Archive of "Twitter"

Archive for the "Twitter" Category

µblogging in IRC

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Many of your are familiar with my desire to discover where new tech overlaps with existing tech. I’ve thought for some time that µblogging was similar to existing stuff, but couldn’t quite place my finger on what the model would be to have the same experience in an existing system.

I think I now have it for IRC.

A µblogging site is an IRC channel where everyone is /ignore’d by default and where messages that would have been highlighted get through even if the user is /ignore’d.

That way, mentions/replies (and track!) get through from everyone, and people you un-/ignore you get all messages from.

Microblogging: The Open Wall

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I first experienced the beginnings of the “social web” in highscool.  My friends all had Xanga sites, which were basically blogs about nothing.  One practise of theirs, which annoyed me and seemed not to be present on the rest of the blogs I found, was that they abused comments horribly.  Comments were never about the content of the post.  Rather, to contact someone, you would comment on their most recent post.  To reply to someone’s comment, you would comment on the most recent post on their site.

This is exactly how Myspace profile comments and the Facebook “wall” are intended to work.  Facebook even built the “wall-to-wall” feature to show conversations back and forth across this odd system.

Now think of microblogging. Think of how you use it. Yes, there’s a publication aspect to it for sure (I say what I want people to hear).  There is also, however, this element of public conversation people seem so interested in.  Back-and-forth between two or more people, on their own pages, archived publicly.

What’s even better about this realization? I hated the Xanga comments, I hate the Facebook wall (and their new “comment on status” feature), but I love @replies.  So it wasn’t the concept of public conversations I wasn’t getting, but merely an implementation detail.  @replies are piped through a good notification system (which for Twitter these days involved scraping a feed and re-posting it to a fake account so that I can get them via IM) so that they can be near-real-time when I have time, and are still there for me if I don’t.


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Another post based on a previous tweet. This took me at least an hour to debug, so I thought it might be worthwhile sharing.

IE, apparently, gets unhappy when you append nodes to the end of a node it hasn’t finished rendering yet. In practice, this means it blows up when you say document.body.appendChild before the page has loaded. The easy solution? Append to a node that has already loaded! What node is almost guaranteed to be there when the body is rendering? The head node of course! Here is code:


Push vs. Pull Alerts and Messaging

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Part of the big buzz surrounding Web 2.0 has been pull alerts as opposed to push alerts.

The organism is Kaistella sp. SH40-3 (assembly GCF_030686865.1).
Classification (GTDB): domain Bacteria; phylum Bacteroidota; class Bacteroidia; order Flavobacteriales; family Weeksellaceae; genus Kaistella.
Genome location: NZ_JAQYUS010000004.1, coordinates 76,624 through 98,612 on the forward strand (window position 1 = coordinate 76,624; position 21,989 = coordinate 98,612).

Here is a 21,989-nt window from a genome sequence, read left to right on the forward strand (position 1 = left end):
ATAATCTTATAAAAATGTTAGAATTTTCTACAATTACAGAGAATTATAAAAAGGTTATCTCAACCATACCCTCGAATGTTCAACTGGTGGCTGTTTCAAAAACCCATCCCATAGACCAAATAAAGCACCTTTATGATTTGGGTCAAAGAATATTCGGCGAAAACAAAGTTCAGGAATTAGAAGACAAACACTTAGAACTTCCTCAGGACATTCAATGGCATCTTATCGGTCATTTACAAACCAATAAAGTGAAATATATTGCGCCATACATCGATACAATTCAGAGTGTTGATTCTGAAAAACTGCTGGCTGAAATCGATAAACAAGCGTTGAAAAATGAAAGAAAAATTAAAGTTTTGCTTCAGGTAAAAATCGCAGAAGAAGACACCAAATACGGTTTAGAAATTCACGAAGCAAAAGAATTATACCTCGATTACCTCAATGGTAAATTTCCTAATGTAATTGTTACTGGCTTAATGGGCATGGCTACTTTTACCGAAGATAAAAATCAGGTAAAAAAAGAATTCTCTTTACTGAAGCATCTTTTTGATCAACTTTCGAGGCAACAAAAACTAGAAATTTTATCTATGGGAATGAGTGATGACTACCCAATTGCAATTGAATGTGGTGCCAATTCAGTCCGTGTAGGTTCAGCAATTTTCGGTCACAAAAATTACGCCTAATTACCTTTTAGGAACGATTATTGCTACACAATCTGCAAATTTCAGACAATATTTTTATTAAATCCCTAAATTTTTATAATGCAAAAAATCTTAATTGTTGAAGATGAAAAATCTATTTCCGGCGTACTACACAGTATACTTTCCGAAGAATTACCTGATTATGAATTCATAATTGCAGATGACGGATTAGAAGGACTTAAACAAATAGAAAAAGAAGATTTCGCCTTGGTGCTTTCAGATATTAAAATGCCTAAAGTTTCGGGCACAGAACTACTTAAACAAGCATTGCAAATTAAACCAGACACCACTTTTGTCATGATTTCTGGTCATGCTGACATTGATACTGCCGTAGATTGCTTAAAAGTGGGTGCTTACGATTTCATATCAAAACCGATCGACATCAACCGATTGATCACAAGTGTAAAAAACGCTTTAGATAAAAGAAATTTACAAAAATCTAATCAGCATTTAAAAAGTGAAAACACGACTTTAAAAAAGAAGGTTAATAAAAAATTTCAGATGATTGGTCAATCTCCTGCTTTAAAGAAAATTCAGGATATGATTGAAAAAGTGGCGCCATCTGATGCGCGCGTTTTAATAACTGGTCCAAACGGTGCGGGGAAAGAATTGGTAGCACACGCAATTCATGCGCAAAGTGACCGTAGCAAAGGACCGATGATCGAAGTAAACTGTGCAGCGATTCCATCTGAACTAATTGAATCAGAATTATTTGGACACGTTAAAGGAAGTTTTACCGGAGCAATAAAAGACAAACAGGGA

Push alerts / messages –  I send you a message.  This is how email and IM work.  I choose when, where, and how the message is sent and largely control how you receive it.  I send an email, you get it in your inbox.

Pull alerts / messages – I send a message which may (or may not) be intended for you primarily.  You decide when, where, how, and IF you receive it.  This most common form of this is RSS/ATOM feeds.  I publish to my blog / Twitter / whatever and you subscribe to me if you want to.  You can receive alerts via email, IM, Xanga, Facebook, Google Reader, BoxtheWeb, Sage, or a myriad of other options.

Some have said that push alerts are dying.

This makes some sense.  When I post on a forum, I don’t want to have their system email me every time there is a reply (email/push).  What I really want is to have easy access to a list of posts replying to mine to look over (RSS/pull).

However, this can go a bit too far.  Pull IM does exist to some extent, but it defeats the purpose.  I want you to see something NOW, it’s URGENT, INSTANT.  Pull does not fit this.

Push alert systems, however, just refuse to die!  Facebook/Myspace messages/wall posts.  Blog comments.  New friend-group messaging systems like Pownce.  Push is extremely popular.

The masses are rarely right, but perhaps we shouldn’t brush off push alerting altogether at this point.

My Status

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We need a unified and federated status system.  Something so simple, it should be easy to federate.

Why?  Because right now I set my ‘status’ (ie, what I’m doing, a small tidbit to share) on my Jabber account, my Twitter account, and my Facebook account.  If I were a member in more places I’d be doing it more.  There needs to be a way to set it in one place and then propagate it.

But wait!  We do have a standard, federated system for this!  Jabber/XMPP itself is a presence (that includes status) protocol.  How could this be made to work?  Rather easily.

Already anything I say to the Twitter bot from Jabber goes into my Twitter.  What SHOULD happen is that whenever I change my Jabber status THAT goes into my Twitter.   Facebook could easily create a similar bridge.